Originally raised as the King’s Royal Rifle Corps in 1755, the Rifle Brigade as we know it was formed in 1800. Initially, officers carried a lighter version of the 1796 Light Cavalry Sword and later adopted the 1803 Infantry Officer’s sword, with a strung bugle motif placed on the knucklebow. Officers were noted for their elite individuality, both in uniform and tactics, and it is no wonder that they eventually gained their own distinctive pattern of sword. The 1827 Pattern Rifle Regiment Sword is defined by an all steel hilt and the replacement of the usual royal cypher with a strung bugle in cartouche. This motif symbolised the earlier use of the bugle to control rifle troops rather than the drum favoured by the Infantry of the Line. Later in the Victorian era, nickel plated examples superseded the original steel hilt.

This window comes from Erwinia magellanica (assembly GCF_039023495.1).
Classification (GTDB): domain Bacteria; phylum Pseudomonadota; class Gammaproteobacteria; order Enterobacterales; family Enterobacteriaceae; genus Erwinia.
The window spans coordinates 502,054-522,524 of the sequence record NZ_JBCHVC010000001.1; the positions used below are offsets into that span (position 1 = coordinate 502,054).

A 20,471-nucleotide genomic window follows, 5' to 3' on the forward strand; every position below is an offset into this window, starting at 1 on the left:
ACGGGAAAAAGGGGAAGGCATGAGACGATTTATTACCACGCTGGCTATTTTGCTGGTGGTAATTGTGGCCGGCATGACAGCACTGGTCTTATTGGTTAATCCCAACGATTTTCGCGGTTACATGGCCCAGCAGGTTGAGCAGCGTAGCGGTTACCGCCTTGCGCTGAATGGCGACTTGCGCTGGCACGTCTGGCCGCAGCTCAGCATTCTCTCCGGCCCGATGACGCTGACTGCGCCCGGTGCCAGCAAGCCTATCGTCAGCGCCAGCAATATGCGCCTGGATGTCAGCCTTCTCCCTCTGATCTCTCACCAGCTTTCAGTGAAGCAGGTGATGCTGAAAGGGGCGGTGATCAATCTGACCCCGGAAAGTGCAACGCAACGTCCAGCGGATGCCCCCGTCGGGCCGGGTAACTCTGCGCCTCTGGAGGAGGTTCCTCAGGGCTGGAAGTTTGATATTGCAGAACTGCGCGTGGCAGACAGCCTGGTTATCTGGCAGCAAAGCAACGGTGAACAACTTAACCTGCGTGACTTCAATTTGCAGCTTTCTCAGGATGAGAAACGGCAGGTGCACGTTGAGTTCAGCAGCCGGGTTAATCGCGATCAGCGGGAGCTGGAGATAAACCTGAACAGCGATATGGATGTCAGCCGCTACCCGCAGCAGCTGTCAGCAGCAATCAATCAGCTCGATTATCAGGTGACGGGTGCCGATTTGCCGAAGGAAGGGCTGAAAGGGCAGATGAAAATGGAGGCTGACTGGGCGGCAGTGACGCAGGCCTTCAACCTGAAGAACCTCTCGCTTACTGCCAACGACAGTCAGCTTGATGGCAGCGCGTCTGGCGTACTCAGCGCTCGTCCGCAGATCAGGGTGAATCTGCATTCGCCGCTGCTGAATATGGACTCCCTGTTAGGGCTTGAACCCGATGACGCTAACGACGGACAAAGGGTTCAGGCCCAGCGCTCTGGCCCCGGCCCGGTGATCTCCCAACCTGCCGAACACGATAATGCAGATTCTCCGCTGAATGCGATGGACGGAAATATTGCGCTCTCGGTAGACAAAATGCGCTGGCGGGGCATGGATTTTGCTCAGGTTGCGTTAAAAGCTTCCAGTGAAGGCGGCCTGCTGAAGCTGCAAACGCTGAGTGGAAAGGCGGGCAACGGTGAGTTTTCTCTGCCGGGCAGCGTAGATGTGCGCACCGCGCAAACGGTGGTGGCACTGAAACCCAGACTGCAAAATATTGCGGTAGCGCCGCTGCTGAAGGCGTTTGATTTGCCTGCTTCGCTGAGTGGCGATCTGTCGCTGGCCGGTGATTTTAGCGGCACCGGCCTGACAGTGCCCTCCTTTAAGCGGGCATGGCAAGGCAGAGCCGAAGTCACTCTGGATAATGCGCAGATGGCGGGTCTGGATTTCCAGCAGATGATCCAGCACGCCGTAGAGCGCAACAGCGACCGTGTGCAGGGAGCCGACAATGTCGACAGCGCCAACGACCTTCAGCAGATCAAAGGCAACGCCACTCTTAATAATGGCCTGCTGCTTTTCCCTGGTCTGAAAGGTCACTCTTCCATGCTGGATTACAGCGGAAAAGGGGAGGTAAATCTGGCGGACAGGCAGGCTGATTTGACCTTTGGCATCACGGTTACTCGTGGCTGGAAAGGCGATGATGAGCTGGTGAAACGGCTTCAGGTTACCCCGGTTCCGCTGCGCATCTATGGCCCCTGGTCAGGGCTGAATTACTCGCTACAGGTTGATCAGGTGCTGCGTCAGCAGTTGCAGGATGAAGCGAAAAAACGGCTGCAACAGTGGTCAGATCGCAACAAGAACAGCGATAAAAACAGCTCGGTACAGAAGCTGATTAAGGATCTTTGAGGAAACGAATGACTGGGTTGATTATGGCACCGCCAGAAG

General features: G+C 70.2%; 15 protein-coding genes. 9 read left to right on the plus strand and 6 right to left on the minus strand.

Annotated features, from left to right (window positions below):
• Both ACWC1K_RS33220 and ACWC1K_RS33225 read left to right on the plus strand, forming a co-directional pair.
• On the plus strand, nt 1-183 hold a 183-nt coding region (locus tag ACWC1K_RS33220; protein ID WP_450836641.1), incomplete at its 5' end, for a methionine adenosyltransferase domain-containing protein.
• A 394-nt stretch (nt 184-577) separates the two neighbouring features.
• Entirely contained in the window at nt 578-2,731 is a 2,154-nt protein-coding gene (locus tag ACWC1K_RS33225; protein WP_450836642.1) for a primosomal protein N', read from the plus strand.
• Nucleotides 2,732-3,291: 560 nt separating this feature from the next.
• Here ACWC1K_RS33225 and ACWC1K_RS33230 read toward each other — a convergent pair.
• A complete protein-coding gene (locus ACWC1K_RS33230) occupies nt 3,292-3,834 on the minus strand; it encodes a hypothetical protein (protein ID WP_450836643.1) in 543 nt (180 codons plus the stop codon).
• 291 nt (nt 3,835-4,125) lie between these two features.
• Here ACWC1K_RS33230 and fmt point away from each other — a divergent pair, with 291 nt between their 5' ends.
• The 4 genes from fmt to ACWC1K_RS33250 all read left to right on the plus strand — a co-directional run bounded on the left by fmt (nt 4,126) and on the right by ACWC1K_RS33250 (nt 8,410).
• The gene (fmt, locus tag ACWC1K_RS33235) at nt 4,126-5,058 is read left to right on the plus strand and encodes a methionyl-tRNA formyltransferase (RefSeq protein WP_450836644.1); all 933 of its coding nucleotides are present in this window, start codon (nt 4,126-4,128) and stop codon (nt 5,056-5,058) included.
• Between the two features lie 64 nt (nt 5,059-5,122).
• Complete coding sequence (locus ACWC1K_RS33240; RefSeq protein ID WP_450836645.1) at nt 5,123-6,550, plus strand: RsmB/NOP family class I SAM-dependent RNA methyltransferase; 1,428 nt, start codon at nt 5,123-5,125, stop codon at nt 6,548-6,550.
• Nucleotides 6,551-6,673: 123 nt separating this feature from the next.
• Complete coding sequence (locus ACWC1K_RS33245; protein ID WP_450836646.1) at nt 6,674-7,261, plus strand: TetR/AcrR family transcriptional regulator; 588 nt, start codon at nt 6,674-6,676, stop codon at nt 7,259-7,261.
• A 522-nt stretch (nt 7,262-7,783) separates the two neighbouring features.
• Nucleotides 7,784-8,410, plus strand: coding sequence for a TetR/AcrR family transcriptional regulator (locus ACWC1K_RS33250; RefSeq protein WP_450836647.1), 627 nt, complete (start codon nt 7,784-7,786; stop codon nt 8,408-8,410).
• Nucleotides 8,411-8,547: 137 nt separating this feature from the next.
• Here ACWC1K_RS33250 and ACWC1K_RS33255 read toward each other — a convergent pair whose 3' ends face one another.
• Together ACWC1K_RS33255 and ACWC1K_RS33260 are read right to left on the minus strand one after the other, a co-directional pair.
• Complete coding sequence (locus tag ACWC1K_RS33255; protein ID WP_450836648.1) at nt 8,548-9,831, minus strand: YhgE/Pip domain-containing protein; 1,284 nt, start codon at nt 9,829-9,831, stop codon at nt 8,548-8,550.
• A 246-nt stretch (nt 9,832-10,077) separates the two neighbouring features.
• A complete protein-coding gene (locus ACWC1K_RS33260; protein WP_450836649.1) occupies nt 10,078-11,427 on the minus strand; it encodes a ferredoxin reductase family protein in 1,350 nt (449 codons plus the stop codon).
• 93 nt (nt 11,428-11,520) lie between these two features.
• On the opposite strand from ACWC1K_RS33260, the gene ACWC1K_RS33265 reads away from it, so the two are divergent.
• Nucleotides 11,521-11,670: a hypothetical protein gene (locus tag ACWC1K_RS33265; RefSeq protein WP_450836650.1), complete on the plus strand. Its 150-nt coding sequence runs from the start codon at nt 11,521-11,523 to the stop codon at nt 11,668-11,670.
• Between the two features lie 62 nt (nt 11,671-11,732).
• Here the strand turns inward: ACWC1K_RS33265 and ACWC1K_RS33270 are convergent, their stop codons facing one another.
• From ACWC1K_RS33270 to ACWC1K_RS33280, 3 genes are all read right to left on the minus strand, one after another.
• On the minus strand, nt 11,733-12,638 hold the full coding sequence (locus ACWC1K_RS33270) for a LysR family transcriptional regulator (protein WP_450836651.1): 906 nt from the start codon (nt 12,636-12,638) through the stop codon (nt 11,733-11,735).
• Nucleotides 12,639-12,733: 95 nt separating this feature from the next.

This pattern of sword is still carried by Rifle Officers in the British Army. Victorian swords are invariably decorated with the names of regional volunteer rifle regiments. This is one of the most common of British pattern swords and frequently seen in the market. Examples appear frequently in country auctions and might indicate that many of the volunteer militia swords strayed no further than the owner’s town or village boundary. The regular army were rather contemptuous in their opinion of these volunteer regiments and viewed them, perhaps unkindly, as weekend soldiers. Contemporary cartoons also portrayed the officers as bloated buffoons, more interested in impressing the ladies with their dashing uniforms, than the serious business of military manoeuvres. This is a crude caricature. Most volunteers took their duties very seriously.